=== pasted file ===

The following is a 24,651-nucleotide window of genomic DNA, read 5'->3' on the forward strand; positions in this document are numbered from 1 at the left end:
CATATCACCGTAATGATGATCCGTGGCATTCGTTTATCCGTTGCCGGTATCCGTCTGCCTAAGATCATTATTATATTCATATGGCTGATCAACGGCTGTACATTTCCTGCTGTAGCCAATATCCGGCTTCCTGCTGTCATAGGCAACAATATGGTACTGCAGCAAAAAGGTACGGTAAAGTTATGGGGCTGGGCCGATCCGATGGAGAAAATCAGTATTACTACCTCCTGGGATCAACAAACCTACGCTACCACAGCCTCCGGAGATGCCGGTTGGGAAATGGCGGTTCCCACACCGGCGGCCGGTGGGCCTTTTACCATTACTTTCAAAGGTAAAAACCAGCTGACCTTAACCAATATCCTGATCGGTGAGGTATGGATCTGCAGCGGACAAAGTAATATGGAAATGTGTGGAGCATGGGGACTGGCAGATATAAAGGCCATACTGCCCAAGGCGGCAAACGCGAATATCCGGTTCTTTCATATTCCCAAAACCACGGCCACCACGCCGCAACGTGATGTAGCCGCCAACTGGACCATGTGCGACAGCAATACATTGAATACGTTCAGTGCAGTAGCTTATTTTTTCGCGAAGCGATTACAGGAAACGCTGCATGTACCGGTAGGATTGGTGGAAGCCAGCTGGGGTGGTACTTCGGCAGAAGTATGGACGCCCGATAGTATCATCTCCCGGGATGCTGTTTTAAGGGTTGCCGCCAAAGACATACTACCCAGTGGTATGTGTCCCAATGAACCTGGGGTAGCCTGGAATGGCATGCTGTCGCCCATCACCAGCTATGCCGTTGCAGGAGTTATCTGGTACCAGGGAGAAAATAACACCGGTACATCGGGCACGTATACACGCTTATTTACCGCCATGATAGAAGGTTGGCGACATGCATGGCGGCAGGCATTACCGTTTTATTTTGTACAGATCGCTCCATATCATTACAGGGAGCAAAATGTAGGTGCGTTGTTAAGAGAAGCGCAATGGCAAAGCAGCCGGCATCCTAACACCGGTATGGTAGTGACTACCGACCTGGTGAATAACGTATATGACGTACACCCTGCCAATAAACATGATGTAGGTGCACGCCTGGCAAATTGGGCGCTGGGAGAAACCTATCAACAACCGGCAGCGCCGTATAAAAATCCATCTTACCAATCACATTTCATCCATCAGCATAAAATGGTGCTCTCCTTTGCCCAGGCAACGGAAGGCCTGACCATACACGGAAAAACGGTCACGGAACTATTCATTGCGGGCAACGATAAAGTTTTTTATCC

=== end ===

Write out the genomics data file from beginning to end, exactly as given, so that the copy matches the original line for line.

The following is a 24,651-nucleotide window of genomic DNA, read 5'->3' on the forward strand; positions in this document are numbered from 1 at the left end:
CATATCACCGTAATGATGATCCGTGGCATTCGTTTATCCGTTGCCGGTATCCGTCTGCCTAAGATCATTATTATATTCATATGGCTGATCAACGGCTGTACATTTCCTGCTGTAGCCAATATCCGGCTTCCTGCTGTCATAGGCAACAATATGGTACTGCAGCAAAAAGGTACGGTAAAGTTATGGGGCTGGGCCGATCCGATGGAGAAAATCAGTATTACTACCTCCTGGGATCAACAAACCTACGCTACCACAGCCTCCGGAGATGCCGGTTGGGAAATGGCGGTTCCCACACCGGCGGCCGGTGGGCCTTTTACCATTACTTTCAAAGGTAAAAACCAGCTGACCTTAACCAATATCCTGATCGGTGAGGTATGGATCTGCAGCGGACAAAGTAATATGGAAATGTGTGGAGCATGGGGACTGGCAGATATAAAGGCCATACTGCCCAAGGCGGCAAACGCGAATATCCGGTTCTTTCATATTCCCAAAACCACGGCCACCACGCCGCAACGTGATGTAGCCGCCAACTGGACCATGTGCGACAGCAATACATTGAATACGTTCAGTGCAGTAGCTTATTTTTTCGCGAAGCGATTACAGGAAACGCTGCATGTACCGGTAGGATTGGTGGAAGCCAGCTGGGGTGGTACTTCGGCAGAAGTATGGACGCCCGATAGTATCATCTCCCGGGATGCTGTTTTAAGGGTTGCCGCCAAAGACATACTACCCAGTGGTATGTGTCCCAATGAACCTGGGGTAGCCTGGAATGGCATGCTGTCGCCCATCACCAGCTATGCCGTTGCAGGAGTTATCTGGTACCAGGGAGAAAATAACACCGGTACATCGGGCACGTATACACGCTTATTTACCGCCATGATAGAAGGTTGGCGACATGCATGGCGGCAGGCATTACCGTTTTATTTTGTACAGATCGCTCCATATCATTACAGGGAGCAAAATGTAGGTGCGTTGTTAAGAGAAGCGCAATGGCAAAGCAGCCGGCATCCTAACACCGGTATGGTAGTGACTACCGACCTGGTGAATAACGTATATGACGTACACCCTGCCAATAAACATGATGTAGGTGCACGCCTGGCAAATTGGGCGCTGGGAGAAACCTATCAACAACCGGCAGCGCCGTATAAAAATCCATCTTACCAATCACATTTCATCCATCAGCATAAAATGGTGCTCTCCTTTGCCCAGGCAACGGAAGGCCTGACCATACACGGAAAAACGGTCACGGAACTATTCATTGCGGGCAACGATAAAGTTTTTTATCC